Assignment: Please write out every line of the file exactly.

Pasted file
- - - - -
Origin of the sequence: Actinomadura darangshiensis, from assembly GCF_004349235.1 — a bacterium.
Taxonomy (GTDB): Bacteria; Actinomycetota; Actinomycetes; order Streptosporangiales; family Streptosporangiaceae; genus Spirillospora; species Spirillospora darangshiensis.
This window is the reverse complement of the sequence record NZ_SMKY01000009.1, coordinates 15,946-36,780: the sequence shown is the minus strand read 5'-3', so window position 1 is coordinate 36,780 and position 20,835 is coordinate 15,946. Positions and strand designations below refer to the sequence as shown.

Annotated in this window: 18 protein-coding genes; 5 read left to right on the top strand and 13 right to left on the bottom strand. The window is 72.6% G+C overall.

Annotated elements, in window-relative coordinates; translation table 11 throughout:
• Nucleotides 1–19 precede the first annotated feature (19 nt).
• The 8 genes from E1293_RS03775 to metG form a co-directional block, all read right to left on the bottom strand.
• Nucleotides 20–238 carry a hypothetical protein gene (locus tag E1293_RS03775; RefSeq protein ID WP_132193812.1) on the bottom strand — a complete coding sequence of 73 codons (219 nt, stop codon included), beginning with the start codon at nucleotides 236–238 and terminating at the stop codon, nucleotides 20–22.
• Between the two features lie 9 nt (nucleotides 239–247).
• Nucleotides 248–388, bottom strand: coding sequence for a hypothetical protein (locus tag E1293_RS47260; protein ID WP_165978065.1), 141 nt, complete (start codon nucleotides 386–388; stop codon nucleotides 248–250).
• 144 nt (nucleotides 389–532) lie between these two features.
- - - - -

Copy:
Origin of the sequence: Actinomadura darangshiensis, from assembly GCF_004349235.1 — a bacterium.
Taxonomy (GTDB): Bacteria; Actinomycetota; Actinomycetes; order Streptosporangiales; family Streptosporangiaceae; genus Spirillospora; species Spirillospora darangshiensis.
This window is the reverse complement of the sequence record NZ_SMKY01000009.1, coordinates 15,946-36,780: the sequence shown is the minus strand read 5'-3', so window position 1 is coordinate 36,780 and position 20,835 is coordinate 15,946. Positions and strand designations below refer to the sequence as shown.

Annotated in this window: 18 protein-coding genes; 5 read left to right on the top strand and 13 right to left on the bottom strand. The window is 72.6% G+C overall.

Annotated elements, in window-relative coordinates; translation table 11 throughout:
• Nucleotides 1–19 precede the first annotated feature (19 nt).
• The 8 genes from E1293_RS03775 to metG form a co-directional block, all read right to left on the bottom strand.
• Nucleotides 20–238 carry a hypothetical protein gene (locus tag E1293_RS03775; RefSeq protein ID WP_132193812.1) on the bottom strand — a complete coding sequence of 73 codons (219 nt, stop codon included), beginning with the start codon at nucleotides 236–238 and terminating at the stop codon, nucleotides 20–22.
• Between the two features lie 9 nt (nucleotides 239–247).
• Nucleotides 248–388, bottom strand: coding sequence for a hypothetical protein (locus tag E1293_RS47260; protein ID WP_165978065.1), 141 nt, complete (start codon nucleotides 386–388; stop codon nucleotides 248–250).
• 144 nt (nucleotides 389–532) lie between these two features.